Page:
3. The rising cost of climate change 
The cost of climate change is starting to impact companies’ bottom lines. Chris Marquis, who I interviewed recently on the Outthinkers Podcast, talks about this in his new book, Profiteers. In the recent past, a sustainable offering was a nice-to-have. Customers would say they would like companies to adopt sustainable practices, but they weren’t willing to pay a premium for that.

In the past, it cost much less to make plastic with virgin materials than with recycled materials. That was because the cost of dealing with plastic waste was not paid by the company but by oceans, fish, and government-funded efforts to clean up the environment. This is starting to change. Insurance losses from natural catastrophes have been surging. This is driving an increase in insurance premiums, real estate, and raw material prices. This is happening at the same time that the costs of sustainable and regenerative options are coming down. According to the investment bank Lazard, the cost of wind energy has dropped by 60% and solar energy by over 80%.

The Shift to Local and Sustainable Resources

How we look for advantages of preferential access to resources is shifting to local and sustainable. Let’s look at some examples of this in packaging.

Why packaging? When we think about controlling inputs, we typically think of the core product, but in many industries, the packaging can be a significant and underrated factor. For example, 40% of the price you pay for perfumes and cosmetics can be attributed to packaging. In pharmaceuticals, bottles, blister packs, and labeling can make up 10-40%. High-end teas and coffees, 20-30%. Luxury chocolates and confections, 25-50%. Premium spirits and wines, bottles, labels, and seals can make up 30-70% of the total cost.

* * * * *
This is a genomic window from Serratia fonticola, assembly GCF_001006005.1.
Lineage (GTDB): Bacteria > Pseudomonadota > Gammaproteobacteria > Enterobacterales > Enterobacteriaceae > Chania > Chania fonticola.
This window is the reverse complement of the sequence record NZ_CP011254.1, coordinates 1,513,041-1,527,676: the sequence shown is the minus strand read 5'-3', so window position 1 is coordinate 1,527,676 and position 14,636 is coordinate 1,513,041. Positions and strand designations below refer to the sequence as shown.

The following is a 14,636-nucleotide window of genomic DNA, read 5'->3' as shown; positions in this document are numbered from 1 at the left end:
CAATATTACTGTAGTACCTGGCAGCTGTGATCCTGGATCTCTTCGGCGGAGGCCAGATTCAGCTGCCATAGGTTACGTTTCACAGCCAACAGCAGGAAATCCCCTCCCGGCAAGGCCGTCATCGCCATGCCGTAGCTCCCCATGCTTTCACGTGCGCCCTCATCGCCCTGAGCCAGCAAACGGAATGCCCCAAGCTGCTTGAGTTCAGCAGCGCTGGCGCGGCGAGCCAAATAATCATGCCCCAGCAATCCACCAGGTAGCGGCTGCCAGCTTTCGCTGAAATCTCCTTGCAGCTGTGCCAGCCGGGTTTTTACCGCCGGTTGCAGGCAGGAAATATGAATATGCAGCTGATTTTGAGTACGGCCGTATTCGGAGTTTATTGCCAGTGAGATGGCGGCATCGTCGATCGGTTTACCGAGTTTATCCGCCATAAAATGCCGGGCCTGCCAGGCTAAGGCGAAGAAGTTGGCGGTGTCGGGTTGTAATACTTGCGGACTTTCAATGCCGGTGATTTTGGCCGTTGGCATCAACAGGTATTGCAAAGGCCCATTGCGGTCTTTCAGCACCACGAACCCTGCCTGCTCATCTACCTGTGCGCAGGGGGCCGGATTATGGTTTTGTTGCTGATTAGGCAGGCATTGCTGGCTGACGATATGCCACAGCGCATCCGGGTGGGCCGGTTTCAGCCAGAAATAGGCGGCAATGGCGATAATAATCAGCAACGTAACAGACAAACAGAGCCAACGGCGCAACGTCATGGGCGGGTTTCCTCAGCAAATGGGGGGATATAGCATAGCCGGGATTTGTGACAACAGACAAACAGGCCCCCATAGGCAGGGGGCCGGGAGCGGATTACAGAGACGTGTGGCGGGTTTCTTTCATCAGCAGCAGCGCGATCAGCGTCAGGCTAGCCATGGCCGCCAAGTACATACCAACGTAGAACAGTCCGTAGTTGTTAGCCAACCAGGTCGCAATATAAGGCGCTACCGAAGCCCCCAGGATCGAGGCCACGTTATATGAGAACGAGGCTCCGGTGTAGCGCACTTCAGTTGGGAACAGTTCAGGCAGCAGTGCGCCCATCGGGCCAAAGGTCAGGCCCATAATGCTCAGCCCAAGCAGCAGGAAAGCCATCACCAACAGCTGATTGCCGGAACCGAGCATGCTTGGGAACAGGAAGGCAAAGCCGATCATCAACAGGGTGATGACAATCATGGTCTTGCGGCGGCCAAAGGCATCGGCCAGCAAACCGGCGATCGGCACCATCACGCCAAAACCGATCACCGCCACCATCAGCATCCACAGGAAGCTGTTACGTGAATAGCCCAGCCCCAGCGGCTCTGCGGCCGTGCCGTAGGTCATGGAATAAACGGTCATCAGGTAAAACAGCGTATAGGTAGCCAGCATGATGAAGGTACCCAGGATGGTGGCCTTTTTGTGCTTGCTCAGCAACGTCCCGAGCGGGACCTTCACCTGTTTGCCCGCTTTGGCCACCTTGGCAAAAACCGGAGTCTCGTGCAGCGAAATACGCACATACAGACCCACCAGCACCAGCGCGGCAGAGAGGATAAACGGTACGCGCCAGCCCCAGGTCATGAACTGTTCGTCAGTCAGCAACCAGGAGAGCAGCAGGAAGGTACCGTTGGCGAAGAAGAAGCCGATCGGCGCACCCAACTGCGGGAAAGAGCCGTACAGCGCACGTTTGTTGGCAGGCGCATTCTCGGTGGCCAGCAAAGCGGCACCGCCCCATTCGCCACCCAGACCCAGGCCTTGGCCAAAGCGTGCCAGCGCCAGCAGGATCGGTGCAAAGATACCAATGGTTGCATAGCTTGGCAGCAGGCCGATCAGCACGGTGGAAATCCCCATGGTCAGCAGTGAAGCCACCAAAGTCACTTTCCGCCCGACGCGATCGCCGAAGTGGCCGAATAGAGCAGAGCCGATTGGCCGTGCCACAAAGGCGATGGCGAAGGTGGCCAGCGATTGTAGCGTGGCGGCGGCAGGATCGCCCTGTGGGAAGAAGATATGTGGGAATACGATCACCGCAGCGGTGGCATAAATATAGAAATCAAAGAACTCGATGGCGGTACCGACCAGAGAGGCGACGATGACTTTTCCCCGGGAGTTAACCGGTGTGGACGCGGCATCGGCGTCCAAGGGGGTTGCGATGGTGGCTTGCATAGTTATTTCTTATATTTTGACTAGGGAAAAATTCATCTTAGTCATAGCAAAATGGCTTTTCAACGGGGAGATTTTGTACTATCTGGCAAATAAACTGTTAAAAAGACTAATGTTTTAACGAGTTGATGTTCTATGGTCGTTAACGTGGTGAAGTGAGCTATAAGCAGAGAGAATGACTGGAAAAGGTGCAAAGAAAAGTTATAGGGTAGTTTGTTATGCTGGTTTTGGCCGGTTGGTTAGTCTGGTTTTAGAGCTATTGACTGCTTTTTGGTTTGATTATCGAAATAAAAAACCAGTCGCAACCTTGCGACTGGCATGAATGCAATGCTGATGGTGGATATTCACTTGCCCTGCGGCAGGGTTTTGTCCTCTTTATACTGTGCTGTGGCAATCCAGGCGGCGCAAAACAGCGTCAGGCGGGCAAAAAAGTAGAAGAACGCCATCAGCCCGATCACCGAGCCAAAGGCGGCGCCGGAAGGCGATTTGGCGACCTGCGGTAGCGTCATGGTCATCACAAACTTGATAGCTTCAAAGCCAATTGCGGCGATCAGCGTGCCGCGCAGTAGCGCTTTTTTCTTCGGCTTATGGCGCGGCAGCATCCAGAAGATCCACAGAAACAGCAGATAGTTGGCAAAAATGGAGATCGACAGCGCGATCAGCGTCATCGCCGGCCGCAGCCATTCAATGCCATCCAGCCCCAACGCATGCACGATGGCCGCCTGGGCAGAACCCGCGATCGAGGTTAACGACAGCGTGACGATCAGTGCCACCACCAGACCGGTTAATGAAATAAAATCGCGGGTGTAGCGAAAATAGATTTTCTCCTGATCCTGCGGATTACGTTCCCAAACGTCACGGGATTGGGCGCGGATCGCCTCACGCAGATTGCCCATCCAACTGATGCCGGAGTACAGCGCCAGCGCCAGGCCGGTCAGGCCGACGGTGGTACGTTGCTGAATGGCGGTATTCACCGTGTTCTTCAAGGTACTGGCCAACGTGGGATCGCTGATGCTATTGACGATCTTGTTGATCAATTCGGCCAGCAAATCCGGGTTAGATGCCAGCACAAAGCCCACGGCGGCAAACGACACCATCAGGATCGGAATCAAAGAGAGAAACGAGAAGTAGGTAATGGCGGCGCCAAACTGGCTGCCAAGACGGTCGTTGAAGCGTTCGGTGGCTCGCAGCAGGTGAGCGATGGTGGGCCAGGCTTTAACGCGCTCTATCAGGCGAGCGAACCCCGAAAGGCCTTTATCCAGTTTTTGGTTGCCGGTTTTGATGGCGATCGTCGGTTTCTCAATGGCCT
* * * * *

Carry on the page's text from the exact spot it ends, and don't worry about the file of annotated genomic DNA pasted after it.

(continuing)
Innovative Packaging Solutions 

  • Notpla: Notpla is a London-based startup that has developed an innovative packaging solution made from seaweed and plants. The biodegradable packaging is designed for liquids, and it can biodegrade in four to six weeks. It can even be eaten. Notpla’s approach does two things: 1) It reduces environmental impact compared to traditional plastics, and 2) It allows for local sourcing – the seaweed can be grown in offshore farms nearby. It’s not just sustainable; it can be regenerative because growing seaweed improves the ocean and the environment. Their bottles are being used at the Olympics and by consumer-product companies around the world.
  • Ecovative: Ecovative makes packaging from mushrooms that dissolves easily and is biodegradable but behaves like plastic.
  • Shellworks: Shellworks makes compostable packaging from upcycled food waste.
  • Ston2Pack: Ston2Pack in India converts stones into rigid, cardboard-like packaging for cosmetics or takeaway food. Both use local supply chains and are more sustainable than traditional packaging.

Conclusion: New Opportunities in Resourced-Based Advantages

Resources have always been a critical source of advantage. But with global shifts in economics, specifically deglobalization, environmental costs starting to hit the bottom line, and sustainable options getting more competitive, we are starting to open up exciting, unexplored opportunities for where to look for such advantages.